delivered to Mr Annan late yesterday, said: "I am pleased to inform you
of the decision of the government of the Republic of Iraq to allow the
return of the United Nations weapons inspectors to Iraq without

It said Iraq was ready to start "immediate discussions" on the practical
arrangements for the return of the inspectors. 

Mr Annan forwarded the letter to the security council and to the chief
weapons inspector, Hans Blix. 

Inspections could begin within weeks 

Mr Blix has said he could have inspectors on the ground within days but
it would take his teams several weeks before they could begin monitoring
Iraqi sites. 

In a statement, Mr Blix welcomed the Iraqi offer and said he was ready
for immediate talks with the Iraqis "on the practical arrangements for
the resumption of inspections". 

The International Atomic Energy Agency (IAEA), an international
inspectorate and the main global cooperative body on nuclear issues,
said it was ready to resume arms searches in Iraq "tomorrow", Reuters

The IAEA, based in Vienna, has been working with UN weapons inspectors,
and was recently called on by the US to look at surveillance pictures of
a site in Iraq with suspected nuclear dimensions. 

UN weapons inspectors were put in place after the Gulf war under
resolutions which tied Iraq's disarmament to the lifting of UN

However, the inspectors left Baghdad in December 1998, amid Iraqi
allegations that some inspectors were spying for the United States and
countercharges that Iraq was not cooperating with the teams. Since then,
Baghdad had said it would let inspectors back in only for a limited time
and if the security council lifted the sanctions. 

But with pressure mounting four days after the US president, George
Bush, told the UN general assembly that the United States was no longer
willing to tolerate Iraqi violations, the oil-rich nation changed

Galloway says there will be sour faces in Washington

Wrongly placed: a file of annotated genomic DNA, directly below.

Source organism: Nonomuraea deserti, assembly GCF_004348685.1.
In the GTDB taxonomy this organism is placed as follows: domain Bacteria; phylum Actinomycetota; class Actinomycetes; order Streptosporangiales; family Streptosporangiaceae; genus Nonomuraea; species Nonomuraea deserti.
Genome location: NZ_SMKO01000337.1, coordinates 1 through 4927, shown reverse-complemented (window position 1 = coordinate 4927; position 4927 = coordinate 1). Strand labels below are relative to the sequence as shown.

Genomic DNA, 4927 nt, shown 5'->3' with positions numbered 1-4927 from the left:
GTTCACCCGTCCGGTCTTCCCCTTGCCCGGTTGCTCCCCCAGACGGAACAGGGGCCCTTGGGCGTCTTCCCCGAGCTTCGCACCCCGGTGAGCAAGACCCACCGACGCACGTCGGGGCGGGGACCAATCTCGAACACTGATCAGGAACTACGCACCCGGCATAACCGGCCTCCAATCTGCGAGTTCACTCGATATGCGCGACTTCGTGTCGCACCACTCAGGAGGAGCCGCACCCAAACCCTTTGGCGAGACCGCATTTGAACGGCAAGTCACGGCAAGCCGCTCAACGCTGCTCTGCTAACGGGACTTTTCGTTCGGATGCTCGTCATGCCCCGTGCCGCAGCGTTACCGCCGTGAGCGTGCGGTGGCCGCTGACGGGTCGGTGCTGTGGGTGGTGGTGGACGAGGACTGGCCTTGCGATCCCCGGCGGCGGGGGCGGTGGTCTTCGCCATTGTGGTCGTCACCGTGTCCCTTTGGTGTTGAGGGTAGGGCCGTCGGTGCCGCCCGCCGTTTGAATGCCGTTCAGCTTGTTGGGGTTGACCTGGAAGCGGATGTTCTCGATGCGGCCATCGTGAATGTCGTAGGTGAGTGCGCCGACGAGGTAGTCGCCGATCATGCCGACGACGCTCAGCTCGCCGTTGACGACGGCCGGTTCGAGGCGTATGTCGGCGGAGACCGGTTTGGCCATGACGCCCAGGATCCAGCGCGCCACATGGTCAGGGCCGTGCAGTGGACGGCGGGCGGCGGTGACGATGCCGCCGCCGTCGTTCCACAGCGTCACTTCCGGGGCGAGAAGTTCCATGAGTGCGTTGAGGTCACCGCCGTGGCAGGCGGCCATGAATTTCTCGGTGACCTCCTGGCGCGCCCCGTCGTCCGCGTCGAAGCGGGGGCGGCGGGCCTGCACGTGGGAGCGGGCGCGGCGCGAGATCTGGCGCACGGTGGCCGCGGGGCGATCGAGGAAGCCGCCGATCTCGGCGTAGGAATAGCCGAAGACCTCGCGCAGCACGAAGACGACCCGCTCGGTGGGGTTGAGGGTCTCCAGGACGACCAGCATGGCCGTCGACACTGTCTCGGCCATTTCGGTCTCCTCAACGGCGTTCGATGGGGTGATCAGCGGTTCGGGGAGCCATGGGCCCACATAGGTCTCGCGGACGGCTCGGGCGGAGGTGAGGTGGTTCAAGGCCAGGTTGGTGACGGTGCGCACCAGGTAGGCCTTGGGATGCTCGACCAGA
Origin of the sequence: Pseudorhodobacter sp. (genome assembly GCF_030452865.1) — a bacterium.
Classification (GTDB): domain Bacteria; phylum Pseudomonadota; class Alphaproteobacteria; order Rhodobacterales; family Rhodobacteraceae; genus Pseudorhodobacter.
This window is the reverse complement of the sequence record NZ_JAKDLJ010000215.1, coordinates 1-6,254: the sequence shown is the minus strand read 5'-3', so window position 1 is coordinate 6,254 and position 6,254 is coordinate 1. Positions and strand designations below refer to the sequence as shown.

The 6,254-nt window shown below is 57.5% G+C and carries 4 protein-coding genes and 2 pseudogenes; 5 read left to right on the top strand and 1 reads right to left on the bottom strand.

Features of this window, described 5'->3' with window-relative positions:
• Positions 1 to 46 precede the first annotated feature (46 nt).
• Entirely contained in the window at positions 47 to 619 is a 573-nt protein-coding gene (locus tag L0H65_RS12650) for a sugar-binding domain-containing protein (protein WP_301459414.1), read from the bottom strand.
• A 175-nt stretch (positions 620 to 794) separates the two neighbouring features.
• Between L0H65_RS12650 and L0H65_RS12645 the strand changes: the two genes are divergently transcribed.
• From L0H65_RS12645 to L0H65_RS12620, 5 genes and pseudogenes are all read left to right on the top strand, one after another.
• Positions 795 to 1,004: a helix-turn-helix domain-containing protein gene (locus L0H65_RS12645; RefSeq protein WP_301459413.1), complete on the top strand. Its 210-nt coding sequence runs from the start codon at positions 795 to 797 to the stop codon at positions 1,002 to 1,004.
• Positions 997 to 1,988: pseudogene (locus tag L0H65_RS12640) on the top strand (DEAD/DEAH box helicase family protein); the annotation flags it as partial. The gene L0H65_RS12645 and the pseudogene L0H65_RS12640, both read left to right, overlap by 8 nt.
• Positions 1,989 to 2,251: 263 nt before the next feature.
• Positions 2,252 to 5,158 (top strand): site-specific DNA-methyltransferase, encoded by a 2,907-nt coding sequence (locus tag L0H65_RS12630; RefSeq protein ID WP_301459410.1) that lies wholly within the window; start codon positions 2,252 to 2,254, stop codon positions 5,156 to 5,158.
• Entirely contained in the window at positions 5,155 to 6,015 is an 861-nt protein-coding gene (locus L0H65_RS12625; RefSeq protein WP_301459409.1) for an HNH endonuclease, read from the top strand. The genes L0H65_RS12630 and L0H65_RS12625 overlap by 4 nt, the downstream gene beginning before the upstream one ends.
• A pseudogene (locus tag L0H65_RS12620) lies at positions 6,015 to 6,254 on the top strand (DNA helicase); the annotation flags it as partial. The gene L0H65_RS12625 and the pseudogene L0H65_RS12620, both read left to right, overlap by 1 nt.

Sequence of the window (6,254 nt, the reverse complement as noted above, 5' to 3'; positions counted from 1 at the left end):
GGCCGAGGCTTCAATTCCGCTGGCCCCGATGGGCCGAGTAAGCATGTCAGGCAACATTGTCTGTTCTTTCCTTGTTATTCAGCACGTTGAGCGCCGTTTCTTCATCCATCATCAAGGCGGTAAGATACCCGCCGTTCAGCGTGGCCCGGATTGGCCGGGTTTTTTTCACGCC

George Galloway, the Labour MP for Glasgow Kelvin, an outspoken opponent
of military action against Iraq, who is visiting Baghdad, hailed the
offer as an "important development" that should be "grabbed with both

He said most people would agree with the Russian response of welcoming
Baghdad's offer. 

Mr Galloway, who was today holding talks with Mr Aziz, said: "Iraq was
always saying that in principle it was ready to accept weapons
inspection. All it really needed was the word that it wasn't going to be
invaded if it did." 

He said it might save "perhaps tens of thousands of young and old lives
being unnecessarily lost and the region plunged into chaos". 

He added: "They [the Americans] are very afraid that their fox might
have been shot. They were counting on a refusal. They've now got an
acceptance, and I think that there must be a few sour faces in the White
House planning rooms." 

Liberal Democrat foreign affairs spokesman Menzies Campbell cautiously
welcomed the news but warned that Iraq had to be judged on what it did,
not what it said. 

"The inspectors must have the unconditional ability to poke into every
nook and cranny," he said. "Saddam Hussein has conducted brinkmanship
too often in the past for this development to be treated with anything
other than caution." 

The move from Baghdad also follows a change in British public opposition
to possible military action in Iraq, according to a poll published

There is no longer a majority opposing an attack to remove Saddam, the
Guardian/ICM poll showed. 

Source:  The Guardian